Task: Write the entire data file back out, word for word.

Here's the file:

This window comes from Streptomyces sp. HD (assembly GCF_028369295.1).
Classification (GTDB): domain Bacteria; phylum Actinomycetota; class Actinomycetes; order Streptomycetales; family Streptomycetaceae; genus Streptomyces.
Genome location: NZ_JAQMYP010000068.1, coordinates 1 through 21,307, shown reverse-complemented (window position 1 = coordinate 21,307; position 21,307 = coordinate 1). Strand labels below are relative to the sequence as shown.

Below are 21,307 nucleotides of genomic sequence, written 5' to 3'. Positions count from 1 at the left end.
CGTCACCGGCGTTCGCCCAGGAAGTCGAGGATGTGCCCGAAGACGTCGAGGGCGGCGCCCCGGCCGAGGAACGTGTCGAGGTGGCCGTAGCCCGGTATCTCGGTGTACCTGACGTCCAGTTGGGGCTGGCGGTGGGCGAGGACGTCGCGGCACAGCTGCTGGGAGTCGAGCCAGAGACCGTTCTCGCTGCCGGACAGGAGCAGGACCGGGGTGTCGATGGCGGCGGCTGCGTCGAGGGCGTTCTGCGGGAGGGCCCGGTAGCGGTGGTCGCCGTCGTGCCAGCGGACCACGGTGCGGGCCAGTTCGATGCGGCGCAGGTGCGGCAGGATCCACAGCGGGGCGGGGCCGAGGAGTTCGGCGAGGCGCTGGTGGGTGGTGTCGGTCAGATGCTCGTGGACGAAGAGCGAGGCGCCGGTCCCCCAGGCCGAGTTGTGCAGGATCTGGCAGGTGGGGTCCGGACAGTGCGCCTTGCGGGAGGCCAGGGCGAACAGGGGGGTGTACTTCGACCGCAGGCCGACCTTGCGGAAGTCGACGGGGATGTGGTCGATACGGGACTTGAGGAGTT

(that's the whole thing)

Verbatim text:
This window comes from Streptomyces sp. HD (assembly GCF_028369295.1).
Classification (GTDB): domain Bacteria; phylum Actinomycetota; class Actinomycetes; order Streptomycetales; family Streptomycetaceae; genus Streptomyces.
Genome location: NZ_JAQMYP010000068.1, coordinates 1 through 21,307, shown reverse-complemented (window position 1 = coordinate 21,307; position 21,307 = coordinate 1). Strand labels below are relative to the sequence as shown.

Below are 21,307 nucleotides of genomic sequence, written 5' to 3'. Positions count from 1 at the left end.
CGTCACCGGCGTTCGCCCAGGAAGTCGAGGATGTGCCCGAAGACGTCGAGGGCGGCGCCCCGGCCGAGGAACGTGTCGAGGTGGCCGTAGCCCGGTATCTCGGTGTACCTGACGTCCAGTTGGGGCTGGCGGTGGGCGAGGACGTCGCGGCACAGCTGCTGGGAGTCGAGCCAGAGACCGTTCTCGCTGCCGGACAGGAGCAGGACCGGGGTGTCGATGGCGGCGGCTGCGTCGAGGGCGTTCTGCGGGAGGGCCCGGTAGCGGTGGTCGCCGTCGTGCCAGCGGACCACGGTGCGGGCCAGTTCGATGCGGCGCAGGTGCGGCAGGATCCACAGCGGGGCGGGGCCGAGGAGTTCGGCGAGGCGCTGGTGGGTGGTGTCGGTCAGATGCTCGTGGACGAAGAGCGAGGCGCCGGTCCCCCAGGCCGAGTTGTGCAGGATCTGGCAGGTGGGGTCCGGACAGTGCGCCTTGCGGGAGGCCAGGGCGAACAGGGGGGTGTACTTCGACCGCAGGCCGACCTTGCGGAAGTCGACGGGGATGTGGTCGATACGGGACTTGAGGAGTT